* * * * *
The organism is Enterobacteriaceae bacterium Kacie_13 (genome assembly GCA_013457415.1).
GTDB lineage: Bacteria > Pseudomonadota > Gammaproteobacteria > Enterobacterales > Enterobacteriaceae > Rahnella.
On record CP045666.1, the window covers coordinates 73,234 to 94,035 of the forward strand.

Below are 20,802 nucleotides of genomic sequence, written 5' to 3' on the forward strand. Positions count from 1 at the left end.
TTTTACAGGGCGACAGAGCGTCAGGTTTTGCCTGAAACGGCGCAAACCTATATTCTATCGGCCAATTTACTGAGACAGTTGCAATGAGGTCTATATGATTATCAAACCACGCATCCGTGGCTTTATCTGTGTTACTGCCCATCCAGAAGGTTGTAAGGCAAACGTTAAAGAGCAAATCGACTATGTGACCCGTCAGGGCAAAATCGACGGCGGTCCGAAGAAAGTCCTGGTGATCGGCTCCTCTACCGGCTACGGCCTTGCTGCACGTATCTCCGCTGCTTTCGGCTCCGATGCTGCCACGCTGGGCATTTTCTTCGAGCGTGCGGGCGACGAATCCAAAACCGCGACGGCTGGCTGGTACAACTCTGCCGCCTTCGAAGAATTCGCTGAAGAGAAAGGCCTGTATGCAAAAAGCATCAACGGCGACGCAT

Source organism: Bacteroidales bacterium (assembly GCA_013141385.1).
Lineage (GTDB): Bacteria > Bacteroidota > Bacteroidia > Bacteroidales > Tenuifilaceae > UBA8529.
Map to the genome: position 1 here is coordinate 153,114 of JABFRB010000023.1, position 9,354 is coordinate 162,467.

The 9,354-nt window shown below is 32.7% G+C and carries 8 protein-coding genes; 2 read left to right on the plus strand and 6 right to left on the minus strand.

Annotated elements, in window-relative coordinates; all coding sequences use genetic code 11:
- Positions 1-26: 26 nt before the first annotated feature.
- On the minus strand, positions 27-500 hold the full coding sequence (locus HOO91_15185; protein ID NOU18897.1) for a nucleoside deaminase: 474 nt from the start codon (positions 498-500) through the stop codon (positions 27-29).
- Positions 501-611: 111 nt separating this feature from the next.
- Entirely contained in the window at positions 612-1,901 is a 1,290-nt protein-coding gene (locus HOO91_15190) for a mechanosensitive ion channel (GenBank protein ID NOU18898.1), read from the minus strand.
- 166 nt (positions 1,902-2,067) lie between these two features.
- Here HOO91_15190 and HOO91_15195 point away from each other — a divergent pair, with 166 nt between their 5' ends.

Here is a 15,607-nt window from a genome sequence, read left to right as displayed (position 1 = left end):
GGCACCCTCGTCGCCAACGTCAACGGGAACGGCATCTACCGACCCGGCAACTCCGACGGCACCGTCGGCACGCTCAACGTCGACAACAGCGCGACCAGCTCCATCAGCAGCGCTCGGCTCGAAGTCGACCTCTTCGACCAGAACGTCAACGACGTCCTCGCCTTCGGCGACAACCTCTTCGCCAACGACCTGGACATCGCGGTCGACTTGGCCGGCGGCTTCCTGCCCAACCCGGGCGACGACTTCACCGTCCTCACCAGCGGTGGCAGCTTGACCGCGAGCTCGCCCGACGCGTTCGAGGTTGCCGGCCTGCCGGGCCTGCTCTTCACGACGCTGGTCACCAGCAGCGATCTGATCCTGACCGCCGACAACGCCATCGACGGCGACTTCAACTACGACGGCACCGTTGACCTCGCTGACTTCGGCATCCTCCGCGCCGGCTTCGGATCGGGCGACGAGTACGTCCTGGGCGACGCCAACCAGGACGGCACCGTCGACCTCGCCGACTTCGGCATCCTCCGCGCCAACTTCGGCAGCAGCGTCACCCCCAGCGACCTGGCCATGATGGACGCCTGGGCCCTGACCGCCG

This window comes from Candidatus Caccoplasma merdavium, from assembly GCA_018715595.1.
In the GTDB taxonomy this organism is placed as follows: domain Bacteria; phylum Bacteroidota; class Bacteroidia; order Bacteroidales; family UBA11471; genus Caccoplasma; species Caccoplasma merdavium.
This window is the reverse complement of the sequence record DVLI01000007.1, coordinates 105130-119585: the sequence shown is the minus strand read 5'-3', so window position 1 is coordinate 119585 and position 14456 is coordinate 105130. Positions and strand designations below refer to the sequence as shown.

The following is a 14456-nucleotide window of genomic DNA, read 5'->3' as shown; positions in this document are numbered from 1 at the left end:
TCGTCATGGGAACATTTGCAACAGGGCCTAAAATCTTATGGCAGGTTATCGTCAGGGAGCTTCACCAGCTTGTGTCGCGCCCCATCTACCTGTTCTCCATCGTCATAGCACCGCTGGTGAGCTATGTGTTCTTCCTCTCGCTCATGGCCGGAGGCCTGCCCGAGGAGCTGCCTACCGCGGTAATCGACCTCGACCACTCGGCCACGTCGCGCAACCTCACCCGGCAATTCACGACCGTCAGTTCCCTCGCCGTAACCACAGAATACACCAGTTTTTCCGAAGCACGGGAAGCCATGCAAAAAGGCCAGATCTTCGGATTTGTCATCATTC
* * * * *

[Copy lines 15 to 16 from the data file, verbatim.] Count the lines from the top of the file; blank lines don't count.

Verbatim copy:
- 166 nt (positions 1,902-2,067) lie between these two features.
- Here HOO91_15190 and HOO91_15195 point away from each other — a divergent pair, with 166 nt between their 5' ends.